This story may sound like a train wreck…and it is. People go flying, trains go flying, Victory bikes get chopperized. And it all takes place in historic Danbury, Virginia. All aboard! Motorcycle.com's Twilight Zone travel bureau has got your reservation. Don’t worry about luggage.
Danbury’s roots go back to 1728, during a survey of the area considered a bit of paradise. Settlers poured in, and by act of the Virginia State Legislature on November 23, 1793, the village was officially named Danville. Not after some guy named Dan, but a reference to a Biblical land of milk and honey. It also became a popular “rally” spot for veterans of The Revolutionary War who gathered their once a year to catch fish and swap old war stories.
Danville hit it big soon thereafter when it became “The World’s Best Tobacco Market” for bright leaf tobacco. All over the country people were puffing Virginia tobacco. During the Civil War it became a Confederate military center and a fairly terrible prison camp for Union soldiers, many of whom are still there in the Danville National Cemetery. Danville holds the semi-distinction as the Last Capital of the Confederacy at least for a few days and thereafter as the location of the largest single-unit textile mill in the world. The textile boom and the town’s economy would last some 200 years before fate would intervene once again.
All this is the setting for both the most famous wreck in American rail history, and a bit later a shop called Old 97 Choppers and its owner Rocket Rogers. The metal really hit the pedal on September 27, 1903 when the Southern Railway’s brand new express mail train was trying to make up for lost time. Called Old 97, the then state-of-the-art train was running at full throttle when it tried to negotiate a towering train trestle. Gravity and centrifugal force thought otherwise, and the locomotive and several cars plunged off the trestle, tumbling into a ravine below.
Several fatalities and injuries resulted and it was big news around the country chronicled by many newspaper stories, and as a result became immortalized in song by no less than Johnny Cash. Today you can find a marker located on U.S. 58 between Locust Lane and North Main Street at the train crash site. Not too far away on S. Boston Road and Highway 58 E, you’ll find a bike shop bearing the name of Old 97 Choppers named after that incident.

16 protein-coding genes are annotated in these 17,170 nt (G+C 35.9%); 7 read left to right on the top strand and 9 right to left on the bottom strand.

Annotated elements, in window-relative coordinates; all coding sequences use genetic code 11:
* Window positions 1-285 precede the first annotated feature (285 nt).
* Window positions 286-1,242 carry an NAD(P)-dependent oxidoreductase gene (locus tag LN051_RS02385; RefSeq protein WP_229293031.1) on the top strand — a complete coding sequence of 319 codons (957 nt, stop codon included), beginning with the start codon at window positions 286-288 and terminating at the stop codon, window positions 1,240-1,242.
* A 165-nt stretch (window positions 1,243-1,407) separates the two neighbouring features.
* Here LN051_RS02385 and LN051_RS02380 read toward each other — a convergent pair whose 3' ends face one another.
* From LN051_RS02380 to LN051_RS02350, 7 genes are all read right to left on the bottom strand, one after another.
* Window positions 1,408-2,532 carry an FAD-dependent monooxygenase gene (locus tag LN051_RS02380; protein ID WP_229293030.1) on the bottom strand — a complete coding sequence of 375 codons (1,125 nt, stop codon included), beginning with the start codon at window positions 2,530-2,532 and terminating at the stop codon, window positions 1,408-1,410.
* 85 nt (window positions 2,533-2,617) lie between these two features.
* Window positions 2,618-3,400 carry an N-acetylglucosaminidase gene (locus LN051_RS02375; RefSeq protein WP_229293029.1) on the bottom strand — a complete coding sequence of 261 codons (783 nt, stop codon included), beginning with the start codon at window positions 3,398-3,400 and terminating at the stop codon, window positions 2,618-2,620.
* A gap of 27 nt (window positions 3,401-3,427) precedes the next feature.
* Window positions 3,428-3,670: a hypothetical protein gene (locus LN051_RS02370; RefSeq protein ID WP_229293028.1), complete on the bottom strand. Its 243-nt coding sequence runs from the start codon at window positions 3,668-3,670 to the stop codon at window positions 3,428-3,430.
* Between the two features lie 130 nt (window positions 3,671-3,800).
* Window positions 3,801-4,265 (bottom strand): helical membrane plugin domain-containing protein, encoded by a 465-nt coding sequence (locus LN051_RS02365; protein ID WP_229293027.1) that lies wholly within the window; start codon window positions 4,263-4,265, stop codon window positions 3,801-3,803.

Roger Purgason, the shop’s honcho, chose the name because he wanted to turn that bit of history into a major victory for his hometown. “We set about building motorcycles that would bring some positive attention to Danville after our economy felt the effect of all five of our textile mills being sold and shipped overseas,” explains Roger. You could also say Roger had several victories including the fact that he counts 15 of the original first serialized run of Victory motorcycles in his personal collection.
Roger’s also known as Rocket Man, and Rocket Rogers. Seems back in the day, racing motocross he attempted to clear three jumps at one time to overtake the race leader, something no one had previously done before. Roger launched his bike clearing all three hurdles and the competition in one throw. Well, almost. Just at the finish line his back tire caught the berm and he went flying head over heels into the grandstand breaking several of his bones. “But I did win the race,” says Roger. “The local announcer labeled me the Rocket Man and it stuck.”
He’s also built some stout Harley drag racing engines that established records and cemented Roger’s rep for being a motor magician. While the shop also focuses on Harleys, it’s become a focal point for show-stopping custom Victorys.